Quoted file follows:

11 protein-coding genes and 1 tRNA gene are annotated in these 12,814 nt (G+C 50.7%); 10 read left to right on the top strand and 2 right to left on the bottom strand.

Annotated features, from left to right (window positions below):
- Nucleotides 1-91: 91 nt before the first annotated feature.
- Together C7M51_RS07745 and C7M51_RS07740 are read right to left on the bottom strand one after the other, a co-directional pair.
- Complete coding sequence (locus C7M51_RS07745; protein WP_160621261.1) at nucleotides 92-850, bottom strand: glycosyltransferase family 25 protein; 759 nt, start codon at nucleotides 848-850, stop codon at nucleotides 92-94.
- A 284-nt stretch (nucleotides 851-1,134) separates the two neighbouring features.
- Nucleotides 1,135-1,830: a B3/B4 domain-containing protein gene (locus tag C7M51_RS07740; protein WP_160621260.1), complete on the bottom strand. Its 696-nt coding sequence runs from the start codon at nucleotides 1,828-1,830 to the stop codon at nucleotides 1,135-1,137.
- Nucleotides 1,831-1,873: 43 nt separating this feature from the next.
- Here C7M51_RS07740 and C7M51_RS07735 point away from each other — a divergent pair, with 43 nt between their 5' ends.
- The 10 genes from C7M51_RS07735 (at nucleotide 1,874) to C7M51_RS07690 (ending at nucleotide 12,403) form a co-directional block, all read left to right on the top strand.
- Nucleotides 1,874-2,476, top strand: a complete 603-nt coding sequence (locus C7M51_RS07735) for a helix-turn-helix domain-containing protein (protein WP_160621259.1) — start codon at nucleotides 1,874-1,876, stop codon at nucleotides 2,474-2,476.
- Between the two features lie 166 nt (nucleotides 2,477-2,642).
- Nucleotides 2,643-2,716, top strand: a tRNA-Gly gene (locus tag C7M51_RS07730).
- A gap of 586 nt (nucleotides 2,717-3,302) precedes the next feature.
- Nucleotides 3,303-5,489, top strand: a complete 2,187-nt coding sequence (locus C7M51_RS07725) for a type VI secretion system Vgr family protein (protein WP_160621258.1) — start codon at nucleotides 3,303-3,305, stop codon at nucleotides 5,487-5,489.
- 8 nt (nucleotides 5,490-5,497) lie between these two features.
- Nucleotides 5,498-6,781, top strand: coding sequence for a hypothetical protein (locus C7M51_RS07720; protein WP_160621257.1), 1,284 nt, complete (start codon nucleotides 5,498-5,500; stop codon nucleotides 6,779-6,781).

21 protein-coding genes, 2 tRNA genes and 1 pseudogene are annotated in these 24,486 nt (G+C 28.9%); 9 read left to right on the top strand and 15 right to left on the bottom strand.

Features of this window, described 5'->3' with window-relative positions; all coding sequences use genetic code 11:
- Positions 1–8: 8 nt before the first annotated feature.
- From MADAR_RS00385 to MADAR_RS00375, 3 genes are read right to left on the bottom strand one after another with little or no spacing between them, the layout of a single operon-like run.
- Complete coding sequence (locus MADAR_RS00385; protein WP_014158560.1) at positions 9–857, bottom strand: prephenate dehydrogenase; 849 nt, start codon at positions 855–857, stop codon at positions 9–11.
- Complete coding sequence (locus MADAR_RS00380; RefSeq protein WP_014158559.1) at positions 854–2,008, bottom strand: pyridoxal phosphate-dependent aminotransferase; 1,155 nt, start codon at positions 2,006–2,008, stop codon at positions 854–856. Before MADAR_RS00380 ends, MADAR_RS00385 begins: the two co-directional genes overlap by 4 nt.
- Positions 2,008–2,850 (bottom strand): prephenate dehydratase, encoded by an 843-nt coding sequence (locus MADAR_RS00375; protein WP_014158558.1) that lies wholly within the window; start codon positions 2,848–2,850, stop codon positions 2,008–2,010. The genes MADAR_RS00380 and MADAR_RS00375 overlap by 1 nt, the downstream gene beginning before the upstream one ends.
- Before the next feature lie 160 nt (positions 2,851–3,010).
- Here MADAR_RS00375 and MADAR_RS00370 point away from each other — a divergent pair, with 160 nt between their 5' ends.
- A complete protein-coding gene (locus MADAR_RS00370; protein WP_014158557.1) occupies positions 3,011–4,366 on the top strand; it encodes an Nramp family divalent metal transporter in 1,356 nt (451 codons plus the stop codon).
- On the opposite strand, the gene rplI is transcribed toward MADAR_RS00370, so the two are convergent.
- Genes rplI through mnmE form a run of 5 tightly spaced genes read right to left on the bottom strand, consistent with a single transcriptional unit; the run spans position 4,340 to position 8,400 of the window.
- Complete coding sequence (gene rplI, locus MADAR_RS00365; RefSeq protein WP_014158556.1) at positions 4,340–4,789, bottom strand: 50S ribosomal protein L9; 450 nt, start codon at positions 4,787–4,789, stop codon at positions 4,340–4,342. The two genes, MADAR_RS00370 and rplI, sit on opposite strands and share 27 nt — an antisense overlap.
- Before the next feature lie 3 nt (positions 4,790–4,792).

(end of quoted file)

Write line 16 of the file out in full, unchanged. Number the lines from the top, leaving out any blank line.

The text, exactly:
- 8 nt (nucleotides 5,490-5,497) lie between these two features.